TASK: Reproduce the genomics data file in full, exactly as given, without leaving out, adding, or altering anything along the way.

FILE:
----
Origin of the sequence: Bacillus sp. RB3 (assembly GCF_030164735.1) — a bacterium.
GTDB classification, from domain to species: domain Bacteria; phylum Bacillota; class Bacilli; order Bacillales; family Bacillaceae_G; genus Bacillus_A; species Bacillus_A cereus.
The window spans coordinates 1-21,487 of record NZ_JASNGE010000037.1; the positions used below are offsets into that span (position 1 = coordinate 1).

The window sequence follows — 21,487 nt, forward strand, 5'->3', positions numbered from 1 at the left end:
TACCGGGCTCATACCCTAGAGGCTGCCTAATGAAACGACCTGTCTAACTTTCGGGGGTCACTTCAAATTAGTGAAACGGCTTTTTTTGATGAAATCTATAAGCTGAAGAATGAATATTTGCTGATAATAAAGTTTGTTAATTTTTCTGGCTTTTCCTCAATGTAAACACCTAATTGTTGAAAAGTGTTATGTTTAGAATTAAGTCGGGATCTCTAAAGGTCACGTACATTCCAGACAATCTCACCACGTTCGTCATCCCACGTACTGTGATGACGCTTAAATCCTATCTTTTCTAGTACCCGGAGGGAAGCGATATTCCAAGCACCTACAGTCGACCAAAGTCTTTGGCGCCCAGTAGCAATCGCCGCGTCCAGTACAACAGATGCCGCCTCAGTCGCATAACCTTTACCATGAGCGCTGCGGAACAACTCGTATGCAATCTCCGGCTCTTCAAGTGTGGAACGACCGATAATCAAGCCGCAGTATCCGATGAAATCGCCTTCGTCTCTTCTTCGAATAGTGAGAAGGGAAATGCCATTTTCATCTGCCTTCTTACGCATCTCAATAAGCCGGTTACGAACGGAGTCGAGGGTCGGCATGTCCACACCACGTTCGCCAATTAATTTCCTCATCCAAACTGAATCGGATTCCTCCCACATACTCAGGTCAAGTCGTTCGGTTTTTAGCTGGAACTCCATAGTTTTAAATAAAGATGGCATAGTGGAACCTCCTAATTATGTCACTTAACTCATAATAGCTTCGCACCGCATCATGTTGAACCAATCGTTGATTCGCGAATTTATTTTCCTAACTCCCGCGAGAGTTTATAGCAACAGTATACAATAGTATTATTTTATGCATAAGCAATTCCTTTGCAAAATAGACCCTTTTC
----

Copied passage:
Origin of the sequence: Bacillus sp. RB3 (assembly GCF_030164735.1) — a bacterium.
GTDB classification, from domain to species: domain Bacteria; phylum Bacillota; class Bacilli; order Bacillales; family Bacillaceae_G; genus Bacillus_A; species Bacillus_A cereus.
The window spans coordinates 1-21,487 of record NZ_JASNGE010000037.1; the positions used below are offsets into that span (position 1 = coordinate 1).

The window sequence follows — 21,487 nt, forward strand, 5'->3', positions numbered from 1 at the left end:
TACCGGGCTCATACCCTAGAGGCTGCCTAATGAAACGACCTGTCTAACTTTCGGGGGTCACTTCAAATTAGTGAAACGGCTTTTTTTGATGAAATCTATAAGCTGAAGAATGAATATTTGCTGATAATAAAGTTTGTTAATTTTTCTGGCTTTTCCTCAATGTAAACACCTAATTGTTGAAAAGTGTTATGTTTAGAATTAAGTCGGGATCTCTAAAGGTCACGTACATTCCAGACAATCTCACCACGTTCGTCATCCCACGTACTGTGATGACGCTTAAATCCTATCTTTTCTAGTACCCGGAGGGAAGCGATATTCCAAGCACCTACAGTCGACCAAAGTCTTTGGCGCCCAGTAGCAATCGCCGCGTCCAGTACAACAGATGCCGCCTCAGTCGCATAACCTTTACCATGAGCGCTGCGGAACAACTCGTATGCAATCTCCGGCTCTTCAAGTGTGGAACGACCGATAATCAAGCCGCAGTATCCGATGAAATCGCCTTCGTCTCTTCTTCGAATAGTGAGAAGGGAAATGCCATTTTCATCTGCCTTCTTACGCATCTCAATAAGCCGGTTACGAACGGAGTCGAGGGTCGGCATGTCCACACCACGTTCGCCAATTAATTTCCTCATCCAAACTGAATCGGATTCCTCCCACATACTCAGGTCAAGTCGTTCGGTTTTTAGCTGGAACTCCATAGTTTTAAATAAAGATGGCATAGTGGAACCTCCTAATTATGTCACTTAACTCATAATAGCTTCGCACCGCATCATGTTGAACCAATCGTTGATTCGCGAATTTATTTTCCTAACTCCCGCGAGAGTTTATAGCAACAGTATACAATAGTATTATTTTATGCATAAGCAATTCCTTTGCAAAATAGACCCTTTTC